Man and woman in wheelchairs laughing to camera.

I have CP and I’m happy

Join us as we delve into the little understood world of cerebral palsy (CP) through a series of enlightening videos titled “What is cerebral palsy?” hosted by Georgina Henry and Tash Garrity, passionate researchers and advocates for disability inclusion, and others with lived experience.

I live with my partner Sheila in one of CPA’s supported independent living homes and we love it there. It’s a big home, fully accessible and in a really convenient spot close to the beaches for us to enjoy life, we love to go shopping together and watching NRL and the Sydney Swans. And it’s conveniently close to the shops and public transport. The staff help me with getting in and out of bed, personal care, medication, mealtime. Sometimes they support me with outings, however, I go out a lot on my own. Occasionally, I go into the city on my own to see a sporting event with my family.

I was diagnosed with cerebral palsy, GMFCS level 4, when I was a year old. I’ve been part of the CPA community pretty much my whole life. I also work at CPA in the Finance team. Just like any relationship, it’s mostly great as well as sometimes frustrating!

I would advise parents whose child has been diagnosed with CP to find the right therapies for your child and get the most appropriate equipment for them. I say this because I‘ve done the full gamut of physiotherapy, occupational therapy and speech pathology. I also use assistive tech to maintain my independence and help me communicate- such as the trackball on the computer, cochlear through mobile phone, a customised wheelchair, iPad, and an air mattress. What would have been really useful to have is some kind of device to help me talk to people on the phone. Maybe somebody from Remarkable (CPA’s disability tech startup) will invent that!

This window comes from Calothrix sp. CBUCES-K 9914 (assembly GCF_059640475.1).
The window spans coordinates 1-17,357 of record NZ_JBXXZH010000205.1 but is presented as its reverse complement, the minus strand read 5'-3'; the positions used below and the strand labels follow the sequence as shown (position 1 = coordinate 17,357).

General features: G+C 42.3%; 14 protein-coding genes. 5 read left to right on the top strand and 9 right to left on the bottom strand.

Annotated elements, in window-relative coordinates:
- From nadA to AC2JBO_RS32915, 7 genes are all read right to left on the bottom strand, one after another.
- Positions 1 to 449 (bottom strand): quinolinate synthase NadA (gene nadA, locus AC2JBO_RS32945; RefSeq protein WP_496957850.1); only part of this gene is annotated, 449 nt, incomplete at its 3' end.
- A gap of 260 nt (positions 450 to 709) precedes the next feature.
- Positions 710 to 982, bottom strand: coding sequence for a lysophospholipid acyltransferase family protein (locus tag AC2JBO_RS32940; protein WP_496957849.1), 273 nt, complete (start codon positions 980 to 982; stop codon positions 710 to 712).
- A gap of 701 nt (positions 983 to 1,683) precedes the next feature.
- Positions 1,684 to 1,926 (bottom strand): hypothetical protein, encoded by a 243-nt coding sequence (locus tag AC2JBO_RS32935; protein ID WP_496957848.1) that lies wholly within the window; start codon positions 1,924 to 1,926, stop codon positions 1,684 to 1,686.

A common misconception is if you’re a wheelchair user you’re incapable of living a full, normal life. But that’s not true. Also, people tend to focus on what you can’t do, rather than what you can do. When people ask me why I am in a chair I tell them I was born disabled and can’t walk very well. Neither can I transfer on my own, hear well or feed myself. But, I CAN use my hand to operate my controls and hold the phone. I CAN work on the computer very well and am very good with numbers, hence my job in Finance at CPA. And I CAN also be happy and live a great life. I’d describe myself as being easy going, cheeky, and social. I love being around people.

Keen to find out more about cerebral palsy? Head to the “What is cerebral palsy” web page for more information and to watch the video explainer series.